International studio — 36.1908/​1909(1909)

Page: 180
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https://digi.ub.uni-heidelberg.de/diglit/international_studio36/0275
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of ^4 Afh7-r777 and ^4 CaZw which is
really the Straits of Gibraltar with the Spanish
coast in the far distance. And in expressing this
view, that coiour is the ultimate expression of the
painter's personaiity, the artist referred me to
Franz Hais in his iatcst paintings of the Haariem
museum. He added that (as there) a painting
may, seen very close, seem confused, but at a
distance become clear and co-ordinate, and re-
duced for reproduction may give the appearance
of extreme finish ; whiie the painter has aiways to
remember that time itseif is to complete his work,
to aid in bringing it together.
Another of our reproductions may serve as an
admirable instance of the argument. EHa Davis
possesses great beauty of type, and, as 7%? dAzhf,
stands upright in cap, apron, and biack dress against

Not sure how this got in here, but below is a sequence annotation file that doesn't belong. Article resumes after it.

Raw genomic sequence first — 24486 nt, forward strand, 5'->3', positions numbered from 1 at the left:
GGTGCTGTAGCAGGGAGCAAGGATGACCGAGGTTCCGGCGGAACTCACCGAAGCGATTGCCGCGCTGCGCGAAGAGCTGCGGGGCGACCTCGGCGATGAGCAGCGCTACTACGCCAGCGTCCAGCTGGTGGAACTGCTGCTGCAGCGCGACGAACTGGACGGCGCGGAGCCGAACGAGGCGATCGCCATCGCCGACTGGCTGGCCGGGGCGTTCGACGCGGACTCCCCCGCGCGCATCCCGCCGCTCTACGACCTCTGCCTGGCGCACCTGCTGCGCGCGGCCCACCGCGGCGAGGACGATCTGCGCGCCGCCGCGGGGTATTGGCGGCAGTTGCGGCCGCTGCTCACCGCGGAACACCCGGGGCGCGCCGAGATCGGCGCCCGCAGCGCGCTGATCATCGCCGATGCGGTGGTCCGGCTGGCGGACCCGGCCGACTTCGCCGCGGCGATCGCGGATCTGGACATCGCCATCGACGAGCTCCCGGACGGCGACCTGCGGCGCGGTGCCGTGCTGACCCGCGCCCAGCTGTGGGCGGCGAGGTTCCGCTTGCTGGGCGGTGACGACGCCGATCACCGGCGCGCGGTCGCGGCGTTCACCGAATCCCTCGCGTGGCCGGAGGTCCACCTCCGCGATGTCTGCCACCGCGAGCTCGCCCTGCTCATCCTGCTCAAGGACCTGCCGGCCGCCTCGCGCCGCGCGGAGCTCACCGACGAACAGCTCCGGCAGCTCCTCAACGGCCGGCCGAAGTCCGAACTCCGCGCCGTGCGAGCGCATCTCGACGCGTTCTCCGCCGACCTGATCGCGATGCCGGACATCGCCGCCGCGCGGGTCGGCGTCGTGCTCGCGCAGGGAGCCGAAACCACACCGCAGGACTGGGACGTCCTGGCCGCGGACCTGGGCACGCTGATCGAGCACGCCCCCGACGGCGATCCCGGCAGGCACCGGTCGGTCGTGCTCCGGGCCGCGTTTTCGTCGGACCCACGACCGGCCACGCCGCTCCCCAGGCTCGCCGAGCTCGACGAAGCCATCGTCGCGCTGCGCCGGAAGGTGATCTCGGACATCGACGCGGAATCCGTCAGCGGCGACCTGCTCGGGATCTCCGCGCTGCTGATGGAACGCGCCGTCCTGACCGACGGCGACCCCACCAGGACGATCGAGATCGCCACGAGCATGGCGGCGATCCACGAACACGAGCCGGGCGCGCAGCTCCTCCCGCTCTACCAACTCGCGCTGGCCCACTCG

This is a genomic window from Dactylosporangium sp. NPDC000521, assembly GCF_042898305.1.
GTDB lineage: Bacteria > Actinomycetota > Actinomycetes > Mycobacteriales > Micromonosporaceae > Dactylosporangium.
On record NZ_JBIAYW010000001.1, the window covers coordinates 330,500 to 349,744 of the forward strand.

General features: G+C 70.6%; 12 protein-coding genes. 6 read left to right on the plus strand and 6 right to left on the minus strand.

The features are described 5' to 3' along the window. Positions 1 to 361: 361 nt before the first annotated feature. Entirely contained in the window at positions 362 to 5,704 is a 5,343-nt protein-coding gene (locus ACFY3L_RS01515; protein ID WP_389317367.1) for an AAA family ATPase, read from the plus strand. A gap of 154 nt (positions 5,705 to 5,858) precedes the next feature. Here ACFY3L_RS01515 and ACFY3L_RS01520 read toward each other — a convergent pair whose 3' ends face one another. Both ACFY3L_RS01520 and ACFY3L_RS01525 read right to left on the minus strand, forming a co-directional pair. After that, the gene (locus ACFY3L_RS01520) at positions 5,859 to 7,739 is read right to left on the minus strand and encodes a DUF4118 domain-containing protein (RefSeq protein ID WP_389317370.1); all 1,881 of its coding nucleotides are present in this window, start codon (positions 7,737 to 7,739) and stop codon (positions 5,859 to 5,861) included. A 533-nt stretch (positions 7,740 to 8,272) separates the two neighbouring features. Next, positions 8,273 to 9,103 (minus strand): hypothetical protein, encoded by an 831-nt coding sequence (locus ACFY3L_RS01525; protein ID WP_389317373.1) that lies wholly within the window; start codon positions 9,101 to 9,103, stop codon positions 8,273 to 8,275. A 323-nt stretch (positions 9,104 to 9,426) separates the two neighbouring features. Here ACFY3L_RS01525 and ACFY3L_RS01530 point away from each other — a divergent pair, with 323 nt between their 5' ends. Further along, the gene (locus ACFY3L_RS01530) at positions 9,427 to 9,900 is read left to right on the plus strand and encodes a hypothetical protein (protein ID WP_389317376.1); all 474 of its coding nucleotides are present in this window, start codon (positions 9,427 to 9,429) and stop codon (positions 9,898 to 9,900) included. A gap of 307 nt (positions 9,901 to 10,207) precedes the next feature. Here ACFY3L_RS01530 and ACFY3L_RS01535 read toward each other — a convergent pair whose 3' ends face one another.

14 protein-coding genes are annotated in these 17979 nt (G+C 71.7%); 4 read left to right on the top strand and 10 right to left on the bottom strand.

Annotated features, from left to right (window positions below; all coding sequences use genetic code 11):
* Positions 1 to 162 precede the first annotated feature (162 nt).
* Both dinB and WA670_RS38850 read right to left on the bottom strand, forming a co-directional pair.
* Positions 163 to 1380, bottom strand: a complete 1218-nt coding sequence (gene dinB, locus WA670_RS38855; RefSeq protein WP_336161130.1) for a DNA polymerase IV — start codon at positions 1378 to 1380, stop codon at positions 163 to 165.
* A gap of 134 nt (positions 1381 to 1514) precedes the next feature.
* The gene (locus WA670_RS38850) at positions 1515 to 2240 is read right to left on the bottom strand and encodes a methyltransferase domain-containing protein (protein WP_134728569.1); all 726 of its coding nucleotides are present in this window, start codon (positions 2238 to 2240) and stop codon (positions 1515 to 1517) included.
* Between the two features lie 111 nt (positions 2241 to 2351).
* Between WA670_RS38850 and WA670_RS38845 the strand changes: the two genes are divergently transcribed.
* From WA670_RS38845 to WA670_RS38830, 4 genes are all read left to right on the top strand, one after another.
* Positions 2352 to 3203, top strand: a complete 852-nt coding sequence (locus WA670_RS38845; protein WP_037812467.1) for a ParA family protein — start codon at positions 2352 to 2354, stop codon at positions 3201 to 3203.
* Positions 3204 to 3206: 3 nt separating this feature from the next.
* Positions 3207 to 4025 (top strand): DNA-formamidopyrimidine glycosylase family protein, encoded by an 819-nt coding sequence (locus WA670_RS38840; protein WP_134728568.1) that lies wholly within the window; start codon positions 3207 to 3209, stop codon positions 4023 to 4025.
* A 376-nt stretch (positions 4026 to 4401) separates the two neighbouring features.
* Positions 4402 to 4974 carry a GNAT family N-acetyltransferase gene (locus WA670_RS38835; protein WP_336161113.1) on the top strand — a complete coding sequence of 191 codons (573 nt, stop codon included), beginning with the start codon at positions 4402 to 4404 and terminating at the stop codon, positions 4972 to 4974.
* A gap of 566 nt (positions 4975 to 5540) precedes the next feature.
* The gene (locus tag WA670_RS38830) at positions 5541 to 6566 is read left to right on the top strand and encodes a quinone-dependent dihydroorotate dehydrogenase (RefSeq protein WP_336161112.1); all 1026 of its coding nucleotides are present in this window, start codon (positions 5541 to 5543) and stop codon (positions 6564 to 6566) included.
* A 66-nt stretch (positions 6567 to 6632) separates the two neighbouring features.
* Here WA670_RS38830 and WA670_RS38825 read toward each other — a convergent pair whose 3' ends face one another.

a background of the tabie
iaid for dinner. Nothing
could be broader and
stronger than the handiing
of this fuil-iength por-
trait, which from a dis-
tance, as noted above,
appears clear, co-ordinate
in design, and reserved in
colour. But this reserve
of colour, which was a
note of Mr. Lavery's earlier
art, is changing of late to
a greater richness. We
may trace this in those
studies of Morocco exhi-
bited this year in the
Goupil Gallery, and in the
briHiant portrait of this
summer of the lovely
blonde, Miss Lily Elsie, in
her rich costume of the
last Act of " The Merry
Widow."
A final word must be
reserved for our colour
reproduction, whose title,
^4 c/ a
7%/%?*^, points to the fact
that its original mys-
teriously disappeared from
a recent exhibition. In
this —a slender
blonde in walking dress,
with those delicate grada-
tions of grey and black of
which this artist is a master
180

—the inspiration of the Muse AWy7M73M seems
again to greet us. S. B.
A RCHITECTURAL GARDENING.
/\ —III. WITH ILLUSTRATIONS
/—AAFTER DESIGNS BY C. E.
^ *-MALLOWS, F.R.I.B.A., AND
F. L. GRIGGS.
TnE drawings published this month have nearly
all been produced under quite different conditions
to those which governed the illustrations to the
frrst two articles. In the latter the designs were
almost all made under certain given conditions or
within some particular restrictions and as solutions
of set problems in a modern architectural practice.
With two exceptions, that of the house at Happis-


A TERRACED FLOWER GARDEN

DEStGNED AND DRAWN BY F. L. GR]GGS
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